Monday, December 27, 2010

In Which In-Laws Feature Prominently

When Dr. S and I were first married, my in-laws detested and disapproved of me. Now, we enjoy a quiet détente punctuated by irritation on my part. As far as I can tell, they are not capable of consistently behaving like adults.

They spend their money on toys and shiny new cars, and then complain that retirement has left them poor. (Their retirement income is over twice our income, and is, along with cheap health insurance, guaranteed by the state.) They act petty when thwarted; most recently, Dr. S's mother told him to not call, only email, because we weren't coming for Christmas. They offer to come here, and then are miffed when we expect them to actually do so. They tell Dr. S what to do, and are annoyed when he doesn't, because he's an adult and hasn't lived with them for 15 years, thank you very much. When the inconsistencies are pointed out to them- by Dr. S; I'm not getting involved- they are even more miffed.

My parents, by contrast, are perfect! No, not really. But capable of taking responsibility for their own actions. Also, although they very, very occasionally offer unsolicited advice, they don't expect me to follow it. And aside from my mother's recent foray into Insane Sarah Palin territory (what came OVER her???? my mother, not Palin), they vote Democrat.

Dr. S loves his parents. And they are, in addition to being annoying, kind, generous, loving people. As long as we stay away from politics (poor people are not 'all lazy'; people of color are not 'inherently different', at least not in the way they mean, and tax cuts for the wealthy are not 'sound economic policy') we can mostly get along.

My problem is, there is this underlay of... well, contempt... in my interactions with them. I don't trust them to respect our choices for our family. I think they behave like spoiled children on many occasions. On a very fundamental level, I don't respect them, and I don't respect their choices.

This is the same problem I've been having in my relationship with my friend C. How can you build an ongoing good relationship when the foundation is rotted away?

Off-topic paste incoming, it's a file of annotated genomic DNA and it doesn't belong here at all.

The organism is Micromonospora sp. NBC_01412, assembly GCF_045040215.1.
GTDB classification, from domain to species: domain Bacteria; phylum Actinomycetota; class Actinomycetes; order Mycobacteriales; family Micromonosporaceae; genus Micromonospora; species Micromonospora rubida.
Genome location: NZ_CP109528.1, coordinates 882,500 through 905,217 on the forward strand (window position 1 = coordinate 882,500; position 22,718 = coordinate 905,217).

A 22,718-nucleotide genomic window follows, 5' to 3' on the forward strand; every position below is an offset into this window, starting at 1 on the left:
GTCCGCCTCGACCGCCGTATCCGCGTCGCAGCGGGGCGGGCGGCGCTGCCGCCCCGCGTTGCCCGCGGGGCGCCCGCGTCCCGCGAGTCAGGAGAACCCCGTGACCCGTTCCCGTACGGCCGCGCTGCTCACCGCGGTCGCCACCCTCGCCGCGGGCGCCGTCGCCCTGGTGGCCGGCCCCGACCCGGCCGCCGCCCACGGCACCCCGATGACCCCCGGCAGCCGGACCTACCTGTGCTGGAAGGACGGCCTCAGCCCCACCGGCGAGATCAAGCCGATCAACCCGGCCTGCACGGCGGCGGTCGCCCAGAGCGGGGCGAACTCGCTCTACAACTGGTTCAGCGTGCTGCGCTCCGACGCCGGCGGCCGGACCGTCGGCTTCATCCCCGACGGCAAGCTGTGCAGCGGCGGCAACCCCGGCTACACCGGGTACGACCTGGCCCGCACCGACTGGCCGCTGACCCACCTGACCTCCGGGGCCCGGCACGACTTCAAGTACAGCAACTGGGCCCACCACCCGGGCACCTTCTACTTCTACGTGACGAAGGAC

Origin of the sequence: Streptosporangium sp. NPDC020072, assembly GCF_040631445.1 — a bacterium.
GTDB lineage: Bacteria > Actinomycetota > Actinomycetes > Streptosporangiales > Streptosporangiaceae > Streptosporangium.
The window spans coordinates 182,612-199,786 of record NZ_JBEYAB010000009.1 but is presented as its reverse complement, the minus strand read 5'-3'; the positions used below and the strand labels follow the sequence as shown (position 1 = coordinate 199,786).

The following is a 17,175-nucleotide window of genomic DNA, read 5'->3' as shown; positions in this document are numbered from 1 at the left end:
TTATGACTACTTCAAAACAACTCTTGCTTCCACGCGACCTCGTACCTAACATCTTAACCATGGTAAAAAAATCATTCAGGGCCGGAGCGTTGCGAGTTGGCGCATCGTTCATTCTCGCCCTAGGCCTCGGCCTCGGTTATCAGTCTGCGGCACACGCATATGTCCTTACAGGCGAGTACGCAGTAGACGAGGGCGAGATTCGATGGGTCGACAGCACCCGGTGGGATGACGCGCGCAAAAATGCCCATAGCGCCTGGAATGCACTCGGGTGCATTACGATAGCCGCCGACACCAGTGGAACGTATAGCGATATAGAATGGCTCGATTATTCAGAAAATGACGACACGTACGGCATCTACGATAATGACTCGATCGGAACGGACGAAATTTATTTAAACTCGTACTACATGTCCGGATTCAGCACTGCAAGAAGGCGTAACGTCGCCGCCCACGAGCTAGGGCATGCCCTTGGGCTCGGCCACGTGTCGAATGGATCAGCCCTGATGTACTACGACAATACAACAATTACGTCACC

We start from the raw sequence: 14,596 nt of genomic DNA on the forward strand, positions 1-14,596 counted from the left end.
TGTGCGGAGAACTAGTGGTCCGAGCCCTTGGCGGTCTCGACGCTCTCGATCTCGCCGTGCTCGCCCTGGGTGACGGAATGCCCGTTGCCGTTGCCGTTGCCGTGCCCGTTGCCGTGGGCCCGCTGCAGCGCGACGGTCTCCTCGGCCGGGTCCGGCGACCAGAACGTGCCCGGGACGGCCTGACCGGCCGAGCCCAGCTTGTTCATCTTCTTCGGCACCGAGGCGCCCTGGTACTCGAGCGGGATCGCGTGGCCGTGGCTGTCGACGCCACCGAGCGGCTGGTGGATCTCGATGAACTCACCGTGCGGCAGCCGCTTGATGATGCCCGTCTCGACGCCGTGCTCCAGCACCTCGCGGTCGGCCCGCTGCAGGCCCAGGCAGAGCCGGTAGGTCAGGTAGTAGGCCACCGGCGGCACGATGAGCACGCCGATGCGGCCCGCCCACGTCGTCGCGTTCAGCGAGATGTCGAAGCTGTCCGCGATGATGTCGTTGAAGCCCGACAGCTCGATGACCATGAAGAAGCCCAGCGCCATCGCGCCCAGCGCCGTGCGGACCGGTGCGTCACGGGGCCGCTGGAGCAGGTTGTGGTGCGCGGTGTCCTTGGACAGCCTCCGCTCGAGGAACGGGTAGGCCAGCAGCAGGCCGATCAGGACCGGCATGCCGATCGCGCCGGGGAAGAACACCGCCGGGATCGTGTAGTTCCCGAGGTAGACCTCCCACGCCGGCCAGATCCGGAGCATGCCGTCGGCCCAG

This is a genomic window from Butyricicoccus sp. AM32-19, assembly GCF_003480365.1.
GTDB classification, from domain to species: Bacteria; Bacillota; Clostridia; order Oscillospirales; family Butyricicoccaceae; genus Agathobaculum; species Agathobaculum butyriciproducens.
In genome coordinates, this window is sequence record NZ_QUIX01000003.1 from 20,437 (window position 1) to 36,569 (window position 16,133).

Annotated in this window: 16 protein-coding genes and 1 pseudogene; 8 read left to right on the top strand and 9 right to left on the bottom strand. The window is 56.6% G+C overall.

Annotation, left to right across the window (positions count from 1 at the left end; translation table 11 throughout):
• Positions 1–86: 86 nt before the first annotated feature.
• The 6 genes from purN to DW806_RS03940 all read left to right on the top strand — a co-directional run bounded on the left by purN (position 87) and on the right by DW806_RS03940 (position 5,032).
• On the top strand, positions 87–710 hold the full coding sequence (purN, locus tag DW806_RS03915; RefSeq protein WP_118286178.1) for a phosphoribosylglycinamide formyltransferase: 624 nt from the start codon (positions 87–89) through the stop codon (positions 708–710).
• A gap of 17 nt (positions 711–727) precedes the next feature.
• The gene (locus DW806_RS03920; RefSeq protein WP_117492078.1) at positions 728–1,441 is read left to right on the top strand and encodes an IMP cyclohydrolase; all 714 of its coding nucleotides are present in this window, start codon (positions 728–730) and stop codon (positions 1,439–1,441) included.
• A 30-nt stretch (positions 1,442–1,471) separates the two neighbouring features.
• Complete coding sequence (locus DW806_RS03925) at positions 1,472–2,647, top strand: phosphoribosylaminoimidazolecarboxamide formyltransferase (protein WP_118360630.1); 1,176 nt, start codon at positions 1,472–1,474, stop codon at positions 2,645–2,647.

1. I think you can't. You just have to try to appreciate what you can about them, and enjoy what you have in common. For me and my in-laws, that's my son. We all agree that he is wonderful.

  2. I find I can have a perfectly happy superficial relationship with a friend like that, but nothing too deep. You know, just spending time together doing activities you both enjoy, but not bothering with soul-baring heart-to-hearts.

    Also, it sucks to have an imbalanced relationship with the two sets of parents. That has happened to two of my sisters and it seems really hard.

  3. Darcy8:53 AM

    I found this post deeply moving. Suffice it to say, I have similar situations in my own life.

    Scaling back expectations sometimes fosters harmony. It may feel ridiculous to confine conversations with close relatives to topics such as pets, toddlers, and the weather, but if that's what you can discuss harmoniously, then maybe it's best to leave it at that--and you can still share a laugh. A lot of our cultural expectations about families and parent-child relationships don't apply well to many families. I've schooled myself to let go of cultural expectations about how one is supposed to feel about, rely on, or confide in one's parents, and doing so has relieved a lot of tension in my life. I get along with them better when I expect less and when I make some conversational topics off-limits.

    Beyond that, I think all you can do is practice assertiveness: state calmly but firmly what you will do, and do it. If the in-laws choose to pout, let them. If they choose to express displeasure when you and Dr. S. fail to do as they instruct, let them. Their displeasure is beside the point; it's not important information. In general, the more unreasonably they choose to act, the more they lose their potential moral and emotional influence.

    I think that if I found my respect for someone withering in a relationship that was optional--e.g. with a friend who was not a colleague or next-door neighbor--I would choose to distance myself. I wouldn't make the decision quickly; I'd let it simmer for a while; but in the last analysis, maintaining close ties to people you don't respect is intensely stressful. With blood relatives and in-laws, you need to do it if you possibly can, but with a friend, you might ask yourself (a) Is my maintaining this friendship doing either of us good?; and (b) What impact does maintaining this relationship have on my blood pressure? I know that sounds harsh, but you do need to take care of yourself, too. And Dr. S, and Bug.

    Good luck.

  4. ohh thats a tough spot and i won't pretend to have anything other than a sympathetic ear for you!

    thank you so much for the elastic belt pic!! when i first saw the elastic i thought it was a knit trim that would be perfect for a tennis dress or 20s sheath type of dress, now i'm going to have to get creative!

    good luck and happy new years!!


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